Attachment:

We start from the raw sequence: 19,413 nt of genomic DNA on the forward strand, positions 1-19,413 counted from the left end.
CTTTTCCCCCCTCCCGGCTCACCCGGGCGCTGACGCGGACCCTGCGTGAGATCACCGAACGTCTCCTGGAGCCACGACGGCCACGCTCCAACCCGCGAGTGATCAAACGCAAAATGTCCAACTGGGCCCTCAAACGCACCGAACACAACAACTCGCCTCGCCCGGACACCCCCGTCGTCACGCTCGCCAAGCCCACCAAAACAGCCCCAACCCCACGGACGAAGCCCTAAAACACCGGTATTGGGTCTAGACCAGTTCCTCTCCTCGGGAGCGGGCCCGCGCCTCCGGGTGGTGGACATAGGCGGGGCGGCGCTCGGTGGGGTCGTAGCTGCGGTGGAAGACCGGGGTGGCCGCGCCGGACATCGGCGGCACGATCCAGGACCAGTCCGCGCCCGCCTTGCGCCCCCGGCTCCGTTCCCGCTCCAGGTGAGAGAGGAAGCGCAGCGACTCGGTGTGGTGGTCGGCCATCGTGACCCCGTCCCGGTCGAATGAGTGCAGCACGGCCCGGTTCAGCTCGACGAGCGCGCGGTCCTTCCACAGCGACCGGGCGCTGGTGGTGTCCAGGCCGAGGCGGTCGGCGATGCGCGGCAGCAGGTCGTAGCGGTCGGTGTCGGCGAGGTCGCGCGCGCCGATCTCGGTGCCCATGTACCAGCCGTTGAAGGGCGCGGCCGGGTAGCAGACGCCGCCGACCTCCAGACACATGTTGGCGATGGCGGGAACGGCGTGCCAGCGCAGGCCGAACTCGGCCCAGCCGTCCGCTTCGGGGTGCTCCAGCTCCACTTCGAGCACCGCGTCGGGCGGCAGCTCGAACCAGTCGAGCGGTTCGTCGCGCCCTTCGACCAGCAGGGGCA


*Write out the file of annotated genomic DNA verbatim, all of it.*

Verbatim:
We start from the raw sequence: 19,413 nt of genomic DNA on the forward strand, positions 1-19,413 counted from the left end.
CTTTTCCCCCCTCCCGGCTCACCCGGGCGCTGACGCGGACCCTGCGTGAGATCACCGAACGTCTCCTGGAGCCACGACGGCCACGCTCCAACCCGCGAGTGATCAAACGCAAAATGTCCAACTGGGCCCTCAAACGCACCGAACACAACAACTCGCCTCGCCCGGACACCCCCGTCGTCACGCTCGCCAAGCCCACCAAAACAGCCCCAACCCCACGGACGAAGCCCTAAAACACCGGTATTGGGTCTAGACCAGTTCCTCTCCTCGGGAGCGGGCCCGCGCCTCCGGGTGGTGGACATAGGCGGGGCGGCGCTCGGTGGGGTCGTAGCTGCGGTGGAAGACCGGGGTGGCCGCGCCGGACATCGGCGGCACGATCCAGGACCAGTCCGCGCCCGCCTTGCGCCCCCGGCTCCGTTCCCGCTCCAGGTGAGAGAGGAAGCGCAGCGACTCGGTGTGGTGGTCGGCCATCGTGACCCCGTCCCGGTCGAATGAGTGCAGCACGGCCCGGTTCAGCTCGACGAGCGCGCGGTCCTTCCACAGCGACCGGGCGCTGGTGGTGTCCAGGCCGAGGCGGTCGGCGATGCGCGGCAGCAGGTCGTAGCGGTCGGTGTCGGCGAGGTCGCGCGCGCCGATCTCGGTGCCCATGTACCAGCCGTTGAAGGGCGCGGCCGGGTAGCAGACGCCGCCGACCTCCAGACACATGTTGGCGATGGCGGGAACGGCGTGCCAGCGCAGGCCGAACTCGGCCCAGCCGTCCGCTTCGGGGTGCTCCAGCTCCACTTCGAGCACCGCGTCGGGCGGCAGCTCGAACCAGTCGAGCGGTTCGTCGCGCCCTTCGACCAGCAGGGGCA